Jan Morris’s Heaven’s Command – the first book in her three-volume history of the British Empire – describes just how forcefully the country’s nineteenth century global outreach was powered by influential anti-slavery Evangelical Christians within the British establishment (their sincerely-held ideals about the “international brotherhood of man” remain an invaluable legacy, most evident in the Boy Scout movement, founded in 1908).  The British hardly set foot in the African interior before the nineteenth century; officials were interested only in ports and harbours such as Cape Town as re-fuelling depots on the way to India (and even slavers rarely went further inland than coastal trading depots).  It was largely the anti-slavery crusade which first drove the British into the interior, in the nineteenth century.  The clash with the Boers, though pretty shameful in every other way, was a clash between one Christian culture which believed that slavery was evil and another Christian culture which believed that the ownership of slaves was sanctioned by the Bible.  Charles Gordon, that archetypical and evangelical Victorian, was appointed by the Khedive of Egypt to administer the Sudan and spent six gruelling years (1874-80) trying to stamp out slavery and the slave trade there.

Opposition in Britain to slavery and the slave-trade goes back many centuries before the eighteenth century Abolitionist movement.  In the tenth century, Saint Wulfstan preached against the slave trade in Bristol and Dublin (a huge slave mart of the Vikings, who were prodigious slavers).  Three centuries before that, Bishop Wilfrid freed 250 slaves at Selsey.  And two centuries before that, Saint Patrick (who was himself captured and enslaved by Irish raiders) spoke out against the enslavement and mistreatment of Irish Christians by Coroticus, a British chieftain.

Saint Patrick wasn’t the only Britain to have been seized and enslaved.  Many of the Vikings’ captives in Dublin must have been British, and many of those in Bristol must have been Welsh.  Barbary corsairs – pirates from North Africa – preyed on British shipping throughout the sixteenth and seventeenth centuries, seizing fishing and trading vessels in the Channel and in the Irish Sea and even raiding coastal towns in Ireland and south-west England; tens of thousands of captives were taken and sold as slaves in the markets of Algiers and other lawless ports along the Barbary coast of North Africa.  In his accounts of contemporary voyages, Richard Hakluyt (1551-1616) records a counter-raid to free galley-slaves from captivity in Egypt, “the worthy enterprise of John Fox an Englishman in delivering 266 Christians out of the captivity of the Turks at Alexandria, the 3 of January 1577”.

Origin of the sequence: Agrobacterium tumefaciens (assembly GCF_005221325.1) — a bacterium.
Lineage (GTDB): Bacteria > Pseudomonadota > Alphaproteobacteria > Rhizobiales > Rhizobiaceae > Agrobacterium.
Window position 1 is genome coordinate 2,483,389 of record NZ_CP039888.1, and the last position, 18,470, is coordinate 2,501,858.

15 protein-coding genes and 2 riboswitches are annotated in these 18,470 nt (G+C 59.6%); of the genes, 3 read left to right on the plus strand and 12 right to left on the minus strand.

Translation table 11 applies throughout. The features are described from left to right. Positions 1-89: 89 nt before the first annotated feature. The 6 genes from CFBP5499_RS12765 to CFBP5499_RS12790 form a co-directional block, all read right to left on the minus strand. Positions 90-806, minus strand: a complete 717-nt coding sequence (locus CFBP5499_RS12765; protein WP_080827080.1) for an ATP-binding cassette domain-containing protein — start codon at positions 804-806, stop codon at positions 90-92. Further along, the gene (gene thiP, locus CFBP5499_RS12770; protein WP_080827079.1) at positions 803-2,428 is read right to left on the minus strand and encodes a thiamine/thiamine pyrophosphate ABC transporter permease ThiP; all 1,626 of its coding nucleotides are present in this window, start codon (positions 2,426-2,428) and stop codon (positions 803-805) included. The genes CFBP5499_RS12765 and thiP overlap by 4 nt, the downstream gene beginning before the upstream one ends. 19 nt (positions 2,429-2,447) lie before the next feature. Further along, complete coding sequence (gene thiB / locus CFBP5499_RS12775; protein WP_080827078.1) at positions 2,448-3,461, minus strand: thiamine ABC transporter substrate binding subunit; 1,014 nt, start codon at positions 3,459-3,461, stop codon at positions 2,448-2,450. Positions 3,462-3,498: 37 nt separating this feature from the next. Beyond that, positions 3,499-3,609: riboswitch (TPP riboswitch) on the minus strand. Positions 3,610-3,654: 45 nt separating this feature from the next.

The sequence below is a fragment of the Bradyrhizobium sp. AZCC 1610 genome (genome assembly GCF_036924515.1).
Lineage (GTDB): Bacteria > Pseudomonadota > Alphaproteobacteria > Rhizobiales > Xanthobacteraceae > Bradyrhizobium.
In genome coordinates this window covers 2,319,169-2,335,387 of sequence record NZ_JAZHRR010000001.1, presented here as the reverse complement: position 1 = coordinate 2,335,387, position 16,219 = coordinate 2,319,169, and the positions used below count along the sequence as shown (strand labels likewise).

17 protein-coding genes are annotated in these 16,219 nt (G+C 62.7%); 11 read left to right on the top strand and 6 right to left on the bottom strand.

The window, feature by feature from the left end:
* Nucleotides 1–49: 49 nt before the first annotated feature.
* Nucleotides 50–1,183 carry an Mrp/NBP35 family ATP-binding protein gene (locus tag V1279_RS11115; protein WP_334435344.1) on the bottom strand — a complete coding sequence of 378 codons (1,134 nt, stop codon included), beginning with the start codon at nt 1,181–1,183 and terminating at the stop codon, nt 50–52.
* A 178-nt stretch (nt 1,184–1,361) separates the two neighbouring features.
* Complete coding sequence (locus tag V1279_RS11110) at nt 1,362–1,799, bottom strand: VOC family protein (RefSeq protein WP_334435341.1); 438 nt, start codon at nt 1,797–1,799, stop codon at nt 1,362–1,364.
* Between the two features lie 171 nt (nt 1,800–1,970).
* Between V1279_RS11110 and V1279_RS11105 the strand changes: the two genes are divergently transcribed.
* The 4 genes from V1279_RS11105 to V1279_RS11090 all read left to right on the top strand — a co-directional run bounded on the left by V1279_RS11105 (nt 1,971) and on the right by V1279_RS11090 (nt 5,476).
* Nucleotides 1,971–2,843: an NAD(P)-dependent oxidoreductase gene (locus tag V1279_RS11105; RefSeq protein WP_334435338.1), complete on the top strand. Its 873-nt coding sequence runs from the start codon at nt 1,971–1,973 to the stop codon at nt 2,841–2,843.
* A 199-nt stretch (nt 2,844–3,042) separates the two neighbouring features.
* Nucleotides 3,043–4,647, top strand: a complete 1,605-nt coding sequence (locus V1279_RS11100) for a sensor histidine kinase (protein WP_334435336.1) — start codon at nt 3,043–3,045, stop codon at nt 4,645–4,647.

And in fact English history begins with English slaves.  The first English people to be recorded in written history are slaves.  In Book II Chapter i of his History, Bede (673-735) writes about the future pope Gregory (540-604) seeing some alien-looking boys for sale in the slave market in Rome.  He learns that they are English, and it is this encounter which inspires Gregory with the ambition of converting the far-away English to Christianity.  Curiously and significantly, the story of the encounter is centred on the issues of skin-colour, race and religion; the fairness of the slaves’ hair and skin, their foreignness and their paganism all marking them as ‘other’, from the Romans’ point of view.  As a modern historian, David A E Pelteret, says (albeit in a comment about early medieval England), “slavery depends for its survival on a sense of otherness”.  (And that sense is of course explicitly and deliberately opposed by that evangelical idea of the ‘international brotherhood of man’.)

There’s an empty pedestal in Bristol, and before too long there may well be many more around the country, the way things are going.  A debate has already begun about what statues might replace those fallen idols.  Might there be a place on just one of those vacated plinths for a statue of Midshipman Edward Christie, perhaps?  Or Saint Wulfstan?  Or ship’s gunner John Fox?  Or even those anonymous slave boys in Rome, the first Englishmen?